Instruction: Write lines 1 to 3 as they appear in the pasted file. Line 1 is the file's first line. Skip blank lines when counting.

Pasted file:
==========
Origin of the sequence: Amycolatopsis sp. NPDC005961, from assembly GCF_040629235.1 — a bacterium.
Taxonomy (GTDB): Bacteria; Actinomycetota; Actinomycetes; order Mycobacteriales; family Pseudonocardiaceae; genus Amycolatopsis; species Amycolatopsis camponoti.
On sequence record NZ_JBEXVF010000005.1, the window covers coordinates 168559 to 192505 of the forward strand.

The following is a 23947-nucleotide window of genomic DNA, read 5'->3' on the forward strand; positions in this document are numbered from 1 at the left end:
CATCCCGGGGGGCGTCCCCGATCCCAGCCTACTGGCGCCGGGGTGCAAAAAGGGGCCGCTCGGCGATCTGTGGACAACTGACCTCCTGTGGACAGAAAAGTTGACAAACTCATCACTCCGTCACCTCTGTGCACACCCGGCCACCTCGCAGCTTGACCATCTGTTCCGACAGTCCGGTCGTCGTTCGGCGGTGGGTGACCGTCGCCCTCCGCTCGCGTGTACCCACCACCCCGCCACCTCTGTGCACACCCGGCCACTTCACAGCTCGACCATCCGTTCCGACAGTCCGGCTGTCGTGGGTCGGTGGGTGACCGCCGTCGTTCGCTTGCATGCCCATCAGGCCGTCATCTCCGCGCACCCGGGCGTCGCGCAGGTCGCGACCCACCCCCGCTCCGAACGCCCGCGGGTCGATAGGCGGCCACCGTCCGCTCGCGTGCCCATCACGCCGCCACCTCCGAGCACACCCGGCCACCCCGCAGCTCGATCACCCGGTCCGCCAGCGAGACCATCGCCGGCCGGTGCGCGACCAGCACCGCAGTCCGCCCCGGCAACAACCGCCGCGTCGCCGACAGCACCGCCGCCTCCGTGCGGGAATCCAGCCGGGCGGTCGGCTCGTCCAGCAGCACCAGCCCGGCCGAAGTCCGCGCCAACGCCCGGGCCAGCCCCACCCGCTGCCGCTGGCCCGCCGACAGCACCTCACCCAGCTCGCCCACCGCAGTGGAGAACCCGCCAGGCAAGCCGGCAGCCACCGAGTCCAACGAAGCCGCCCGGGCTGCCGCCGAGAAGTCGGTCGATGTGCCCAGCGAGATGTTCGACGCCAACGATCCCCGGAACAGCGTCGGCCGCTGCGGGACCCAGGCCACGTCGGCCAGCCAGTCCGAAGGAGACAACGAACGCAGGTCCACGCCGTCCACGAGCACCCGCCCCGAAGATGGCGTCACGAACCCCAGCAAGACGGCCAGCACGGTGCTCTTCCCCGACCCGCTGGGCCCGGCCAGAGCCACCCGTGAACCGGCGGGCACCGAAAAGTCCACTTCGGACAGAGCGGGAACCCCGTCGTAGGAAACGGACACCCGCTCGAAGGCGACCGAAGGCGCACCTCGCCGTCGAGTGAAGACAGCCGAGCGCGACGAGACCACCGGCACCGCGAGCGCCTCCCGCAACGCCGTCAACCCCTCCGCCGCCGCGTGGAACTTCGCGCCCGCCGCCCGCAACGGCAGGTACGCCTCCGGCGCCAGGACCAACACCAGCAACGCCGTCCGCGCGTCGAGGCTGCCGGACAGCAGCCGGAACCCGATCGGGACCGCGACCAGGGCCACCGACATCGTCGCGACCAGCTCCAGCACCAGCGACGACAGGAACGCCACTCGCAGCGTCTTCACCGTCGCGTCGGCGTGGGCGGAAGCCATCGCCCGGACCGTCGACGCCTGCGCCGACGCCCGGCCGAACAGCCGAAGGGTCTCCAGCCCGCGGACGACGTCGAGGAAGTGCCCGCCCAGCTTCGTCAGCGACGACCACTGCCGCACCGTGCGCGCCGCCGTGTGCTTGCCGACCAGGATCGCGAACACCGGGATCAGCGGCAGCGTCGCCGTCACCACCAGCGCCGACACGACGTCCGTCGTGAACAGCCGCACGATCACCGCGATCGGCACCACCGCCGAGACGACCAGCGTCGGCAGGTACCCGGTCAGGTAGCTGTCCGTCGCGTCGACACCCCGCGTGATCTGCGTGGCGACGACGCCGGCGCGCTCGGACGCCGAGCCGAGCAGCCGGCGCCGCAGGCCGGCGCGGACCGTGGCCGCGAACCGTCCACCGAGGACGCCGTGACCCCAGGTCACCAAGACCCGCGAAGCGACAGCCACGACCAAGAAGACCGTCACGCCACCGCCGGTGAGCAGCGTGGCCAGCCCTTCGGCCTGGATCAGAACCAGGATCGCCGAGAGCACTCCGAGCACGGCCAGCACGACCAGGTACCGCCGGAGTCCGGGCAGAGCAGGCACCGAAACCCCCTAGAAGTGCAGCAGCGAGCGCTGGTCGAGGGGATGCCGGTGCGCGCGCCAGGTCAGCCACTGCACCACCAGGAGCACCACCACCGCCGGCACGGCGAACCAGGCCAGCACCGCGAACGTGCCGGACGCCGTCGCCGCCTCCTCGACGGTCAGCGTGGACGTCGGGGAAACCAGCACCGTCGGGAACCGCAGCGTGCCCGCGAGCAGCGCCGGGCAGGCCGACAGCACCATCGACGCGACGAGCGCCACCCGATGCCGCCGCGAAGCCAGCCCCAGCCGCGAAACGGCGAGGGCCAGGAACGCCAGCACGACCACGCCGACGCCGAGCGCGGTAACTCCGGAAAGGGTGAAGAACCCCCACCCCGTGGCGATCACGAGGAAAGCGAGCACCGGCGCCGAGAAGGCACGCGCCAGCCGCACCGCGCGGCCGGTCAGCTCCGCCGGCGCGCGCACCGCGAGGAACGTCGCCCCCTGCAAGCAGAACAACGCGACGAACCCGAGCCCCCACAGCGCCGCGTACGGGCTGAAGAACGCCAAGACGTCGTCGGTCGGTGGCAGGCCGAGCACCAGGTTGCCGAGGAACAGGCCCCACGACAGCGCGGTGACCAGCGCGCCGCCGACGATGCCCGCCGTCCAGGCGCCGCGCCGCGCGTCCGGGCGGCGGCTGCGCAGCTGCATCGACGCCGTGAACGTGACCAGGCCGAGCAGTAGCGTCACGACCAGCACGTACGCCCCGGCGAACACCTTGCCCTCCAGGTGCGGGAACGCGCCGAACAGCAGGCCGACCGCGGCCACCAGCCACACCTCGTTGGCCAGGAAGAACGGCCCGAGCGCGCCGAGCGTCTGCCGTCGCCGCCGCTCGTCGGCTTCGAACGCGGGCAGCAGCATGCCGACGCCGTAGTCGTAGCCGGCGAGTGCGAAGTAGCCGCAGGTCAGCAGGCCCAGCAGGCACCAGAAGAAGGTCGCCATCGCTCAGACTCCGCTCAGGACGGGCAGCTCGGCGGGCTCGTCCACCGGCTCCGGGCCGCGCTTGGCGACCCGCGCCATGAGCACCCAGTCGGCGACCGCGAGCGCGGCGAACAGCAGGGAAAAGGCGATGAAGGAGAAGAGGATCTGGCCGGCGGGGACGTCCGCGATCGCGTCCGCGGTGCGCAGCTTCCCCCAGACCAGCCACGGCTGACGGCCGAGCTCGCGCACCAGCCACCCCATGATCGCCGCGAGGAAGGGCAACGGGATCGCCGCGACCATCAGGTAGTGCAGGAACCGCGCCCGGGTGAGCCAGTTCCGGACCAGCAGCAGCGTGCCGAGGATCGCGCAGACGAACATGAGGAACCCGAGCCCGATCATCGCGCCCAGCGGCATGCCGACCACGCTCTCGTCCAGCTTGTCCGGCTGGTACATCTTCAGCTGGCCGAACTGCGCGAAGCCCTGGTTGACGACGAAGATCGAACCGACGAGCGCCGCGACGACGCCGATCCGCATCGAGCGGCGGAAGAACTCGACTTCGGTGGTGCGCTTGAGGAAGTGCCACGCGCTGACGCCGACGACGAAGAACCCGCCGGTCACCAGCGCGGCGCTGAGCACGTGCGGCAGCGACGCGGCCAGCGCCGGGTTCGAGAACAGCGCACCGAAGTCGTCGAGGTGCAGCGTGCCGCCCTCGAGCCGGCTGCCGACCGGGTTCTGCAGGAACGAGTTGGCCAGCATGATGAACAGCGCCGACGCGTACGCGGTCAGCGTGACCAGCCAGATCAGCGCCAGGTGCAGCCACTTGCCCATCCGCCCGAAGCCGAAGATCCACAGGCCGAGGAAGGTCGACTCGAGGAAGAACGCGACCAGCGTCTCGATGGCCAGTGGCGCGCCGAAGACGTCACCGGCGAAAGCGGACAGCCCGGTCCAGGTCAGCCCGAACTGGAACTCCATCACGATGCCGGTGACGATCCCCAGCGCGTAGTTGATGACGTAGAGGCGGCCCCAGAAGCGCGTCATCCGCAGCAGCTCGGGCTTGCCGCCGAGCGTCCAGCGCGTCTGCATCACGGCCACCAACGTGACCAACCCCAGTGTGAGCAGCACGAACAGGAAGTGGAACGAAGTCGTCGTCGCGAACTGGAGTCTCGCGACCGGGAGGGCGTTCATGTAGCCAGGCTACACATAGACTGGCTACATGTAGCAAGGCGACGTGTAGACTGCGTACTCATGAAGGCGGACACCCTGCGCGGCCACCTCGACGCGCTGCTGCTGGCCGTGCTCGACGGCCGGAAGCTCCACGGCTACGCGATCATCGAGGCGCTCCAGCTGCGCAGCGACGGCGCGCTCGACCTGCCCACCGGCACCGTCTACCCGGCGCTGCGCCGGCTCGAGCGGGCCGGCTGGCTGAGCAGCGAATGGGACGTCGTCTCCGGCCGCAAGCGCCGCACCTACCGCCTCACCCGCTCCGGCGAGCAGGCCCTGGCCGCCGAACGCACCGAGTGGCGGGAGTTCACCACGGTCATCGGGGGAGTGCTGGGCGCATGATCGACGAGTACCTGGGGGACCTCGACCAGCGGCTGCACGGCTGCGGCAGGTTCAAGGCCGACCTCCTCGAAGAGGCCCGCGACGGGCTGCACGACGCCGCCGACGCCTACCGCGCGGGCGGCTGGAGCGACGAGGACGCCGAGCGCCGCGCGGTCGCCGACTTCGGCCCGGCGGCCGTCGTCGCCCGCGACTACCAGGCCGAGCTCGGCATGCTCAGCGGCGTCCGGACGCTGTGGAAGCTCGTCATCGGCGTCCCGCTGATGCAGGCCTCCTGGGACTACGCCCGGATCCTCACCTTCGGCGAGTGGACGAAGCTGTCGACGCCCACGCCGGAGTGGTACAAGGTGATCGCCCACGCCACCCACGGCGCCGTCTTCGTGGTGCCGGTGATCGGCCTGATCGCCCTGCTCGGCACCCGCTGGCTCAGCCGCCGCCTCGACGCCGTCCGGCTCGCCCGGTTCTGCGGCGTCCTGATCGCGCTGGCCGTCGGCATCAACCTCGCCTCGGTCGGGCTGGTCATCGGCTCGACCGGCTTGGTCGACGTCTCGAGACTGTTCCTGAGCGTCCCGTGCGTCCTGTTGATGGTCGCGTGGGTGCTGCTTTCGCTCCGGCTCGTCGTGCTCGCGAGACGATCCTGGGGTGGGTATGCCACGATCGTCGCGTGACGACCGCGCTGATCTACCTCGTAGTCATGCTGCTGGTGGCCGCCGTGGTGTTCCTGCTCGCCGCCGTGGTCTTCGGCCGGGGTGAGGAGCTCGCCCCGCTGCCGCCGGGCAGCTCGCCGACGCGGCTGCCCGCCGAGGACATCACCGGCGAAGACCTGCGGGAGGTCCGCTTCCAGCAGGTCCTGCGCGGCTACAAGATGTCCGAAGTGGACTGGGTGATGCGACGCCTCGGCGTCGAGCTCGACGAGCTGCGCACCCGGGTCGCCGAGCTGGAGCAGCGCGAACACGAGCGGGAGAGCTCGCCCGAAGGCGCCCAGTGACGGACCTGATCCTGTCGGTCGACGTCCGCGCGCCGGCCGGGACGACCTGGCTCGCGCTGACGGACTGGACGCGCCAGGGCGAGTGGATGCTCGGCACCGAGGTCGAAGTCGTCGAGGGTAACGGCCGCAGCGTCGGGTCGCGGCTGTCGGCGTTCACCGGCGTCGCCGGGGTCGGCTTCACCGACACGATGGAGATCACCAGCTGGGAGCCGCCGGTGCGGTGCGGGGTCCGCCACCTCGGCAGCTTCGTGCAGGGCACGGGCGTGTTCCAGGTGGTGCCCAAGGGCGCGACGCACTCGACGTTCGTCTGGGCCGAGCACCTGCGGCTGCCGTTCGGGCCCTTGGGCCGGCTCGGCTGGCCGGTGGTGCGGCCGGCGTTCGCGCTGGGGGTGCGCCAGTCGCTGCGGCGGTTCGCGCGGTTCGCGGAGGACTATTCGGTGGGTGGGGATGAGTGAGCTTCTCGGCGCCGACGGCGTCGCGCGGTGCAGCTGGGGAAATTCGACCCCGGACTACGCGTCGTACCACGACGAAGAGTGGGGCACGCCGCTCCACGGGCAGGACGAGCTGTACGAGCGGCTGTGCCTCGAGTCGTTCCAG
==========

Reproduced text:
Origin of the sequence: Amycolatopsis sp. NPDC005961, from assembly GCF_040629235.1 — a bacterium.
Taxonomy (GTDB): Bacteria; Actinomycetota; Actinomycetes; order Mycobacteriales; family Pseudonocardiaceae; genus Amycolatopsis; species Amycolatopsis camponoti.
On sequence record NZ_JBEXVF010000005.1, the window covers coordinates 168559 to 192505 of the forward strand.